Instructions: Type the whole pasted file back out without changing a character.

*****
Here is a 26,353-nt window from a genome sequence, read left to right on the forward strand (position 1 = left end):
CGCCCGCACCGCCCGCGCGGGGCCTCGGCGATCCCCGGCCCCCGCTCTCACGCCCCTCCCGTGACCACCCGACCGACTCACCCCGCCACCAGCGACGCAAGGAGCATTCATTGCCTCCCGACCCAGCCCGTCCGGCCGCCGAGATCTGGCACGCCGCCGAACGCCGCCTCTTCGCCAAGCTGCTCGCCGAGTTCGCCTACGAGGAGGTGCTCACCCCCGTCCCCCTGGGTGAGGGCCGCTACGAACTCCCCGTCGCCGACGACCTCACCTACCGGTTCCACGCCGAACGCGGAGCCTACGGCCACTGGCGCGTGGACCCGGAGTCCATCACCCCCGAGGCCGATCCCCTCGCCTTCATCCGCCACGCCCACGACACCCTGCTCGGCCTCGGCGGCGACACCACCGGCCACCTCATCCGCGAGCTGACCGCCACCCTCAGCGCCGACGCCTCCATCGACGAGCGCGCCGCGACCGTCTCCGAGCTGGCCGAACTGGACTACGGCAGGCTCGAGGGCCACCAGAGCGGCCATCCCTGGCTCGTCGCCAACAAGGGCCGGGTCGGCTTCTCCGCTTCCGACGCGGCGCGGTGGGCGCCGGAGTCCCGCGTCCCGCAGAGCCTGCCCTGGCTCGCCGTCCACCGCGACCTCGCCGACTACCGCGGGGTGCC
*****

Here is a 26,353-nt window from a genome sequence, read left to right on the forward strand (position 1 = left end):
CGCCCGCACCGCCCGCGCGGGGCCTCGGCGATCCCCGGCCCCCGCTCTCACGCCCCTCCCGTGACCACCCGACCGACTCACCCCGCCACCAGCGACGCAAGGAGCATTCATTGCCTCCCGACCCAGCCCGTCCGGCCGCCGAGATCTGGCACGCCGCCGAACGCCGCCTCTTCGCCAAGCTGCTCGCCGAGTTCGCCTACGAGGAGGTGCTCACCCCCGTCCCCCTGGGTGAGGGCCGCTACGAACTCCCCGTCGCCGACGACCTCACCTACCGGTTCCACGCCGAACGCGGAGCCTACGGCCACTGGCGCGTGGACCCGGAGTCCATCACCCCCGAGGCCGATCCCCTCGCCTTCATCCGCCACGCCCACGACACCCTGCTCGGCCTCGGCGGCGACACCACCGGCCACCTCATCCGCGAGCTGACCGCCACCCTCAGCGCCGACGCCTCCATCGACGAGCGCGCCGCGACCGTCTCCGAGCTGGCCGAACTGGACTACGGCAGGCTCGAGGGCCACCAGAGCGGCCATCCCTGGCTCGTCGCCAACAAGGGCCGGGTCGGCTTCTCCGCTTCCGACGCGGCGCGGTGGGCGCCGGAGTCCCGCGTCCCGCAGAGCCTGCCCTGGCTCGCCGTCCACCGCGACCTCGCCGACTACCGCGGGGTGCC